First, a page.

Quantifying Aortic Valve Calcification using Coronary Computed Tomography Angiography.
J Cardiovasc Comput Tomogr. 2017 Mar - Apr;11(2):99-104. doi: 10.1016/j.jcct.2017.01.007. Epub 2017 Jan 30.
Alqahtani AM1, Boczar KE2, Kansal V2, Chan K2, Dwivedi G2, Chow BJ3.
INTRODUCTION: Aortic valve calcification (AVC) has been associated with major adverse cardiovascular events and all-cause mortality. We sought to develop and validate a method to quantify AVC using coronary CT angiography (CTA).
METHODS: Of 59 patients who underwent both non-contrast and contrast enhanced coronary CTA, 25 patients served as the derivation cohort and 34 patients served as the validation cohort. For non-contrast enhanced CT, quantification of AVC was performed using the Agatston method for coronary artery calcification (CAC). For contrast enhanced coronary CTA, a region of interest (ROI) was placed in the ascending aorta and the mean aortic attenuation value (HUAorta) and standard deviation (SD) were measured. Using a calcium threshold of mean HUAorta + 2SD, the AVCCTA was calculated. All other Agatston score parameters (weighting factors and area calculations) remained unchanged.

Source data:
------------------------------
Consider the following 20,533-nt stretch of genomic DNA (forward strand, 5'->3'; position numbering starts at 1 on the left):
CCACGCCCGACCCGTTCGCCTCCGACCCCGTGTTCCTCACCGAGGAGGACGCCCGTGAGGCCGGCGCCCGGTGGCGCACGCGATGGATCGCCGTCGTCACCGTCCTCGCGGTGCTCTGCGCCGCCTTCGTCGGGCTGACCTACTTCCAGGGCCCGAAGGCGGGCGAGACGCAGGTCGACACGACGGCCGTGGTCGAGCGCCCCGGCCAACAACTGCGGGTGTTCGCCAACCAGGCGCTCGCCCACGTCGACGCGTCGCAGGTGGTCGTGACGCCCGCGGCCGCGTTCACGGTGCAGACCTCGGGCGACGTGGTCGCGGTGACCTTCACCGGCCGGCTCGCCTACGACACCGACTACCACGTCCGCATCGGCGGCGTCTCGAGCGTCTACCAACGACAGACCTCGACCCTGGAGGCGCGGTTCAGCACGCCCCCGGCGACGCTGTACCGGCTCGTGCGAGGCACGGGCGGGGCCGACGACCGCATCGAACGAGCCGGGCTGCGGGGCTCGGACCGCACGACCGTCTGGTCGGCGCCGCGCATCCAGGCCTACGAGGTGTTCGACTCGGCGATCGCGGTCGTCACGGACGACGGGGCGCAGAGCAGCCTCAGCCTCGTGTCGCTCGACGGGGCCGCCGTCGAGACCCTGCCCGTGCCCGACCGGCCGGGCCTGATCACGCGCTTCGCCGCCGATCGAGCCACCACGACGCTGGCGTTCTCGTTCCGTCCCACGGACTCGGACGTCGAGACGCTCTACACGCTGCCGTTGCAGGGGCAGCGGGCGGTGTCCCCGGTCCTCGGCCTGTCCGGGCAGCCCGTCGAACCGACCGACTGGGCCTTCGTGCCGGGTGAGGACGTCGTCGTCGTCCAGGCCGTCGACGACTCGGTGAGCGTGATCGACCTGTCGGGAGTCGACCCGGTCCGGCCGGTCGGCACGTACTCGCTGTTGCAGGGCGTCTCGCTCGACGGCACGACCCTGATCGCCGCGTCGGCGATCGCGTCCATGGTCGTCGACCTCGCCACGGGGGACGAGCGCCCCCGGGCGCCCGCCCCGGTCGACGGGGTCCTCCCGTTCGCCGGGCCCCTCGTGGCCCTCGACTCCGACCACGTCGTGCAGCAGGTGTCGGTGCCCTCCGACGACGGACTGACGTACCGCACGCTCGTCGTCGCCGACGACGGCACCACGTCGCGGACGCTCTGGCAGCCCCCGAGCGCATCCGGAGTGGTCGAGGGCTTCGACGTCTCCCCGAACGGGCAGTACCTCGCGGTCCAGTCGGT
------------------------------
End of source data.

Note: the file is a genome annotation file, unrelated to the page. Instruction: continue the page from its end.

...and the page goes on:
RESULTS: In the derivation cohort, the correlation between AVCCAC and AVCCTA was excellent (r = 0.982). Using the line of best fit, a correction factor was calculated enabling the conversion of AVCCTA results to a AVCCAC equivalent (AVCCorrected = 1.868 × AVCCTA). Using this correction in the validation cohort, the correlation and agreement between AVCCAC and AVCCorrected were good (ICC = 0.939; 95% CI: 0.881-0.969; kappa = 0.700; 95% CI: 0.469-0.931).
CONCLUSION: The quantification of AVCCorrected using contrast enhanced CTA is feasible using a systematic approach with very good reliability and good agreement with AVCCAC. Larger-scale validation studies are needed to determine whether the use of AVCCAC can be eliminated in favour of AVCCorrected.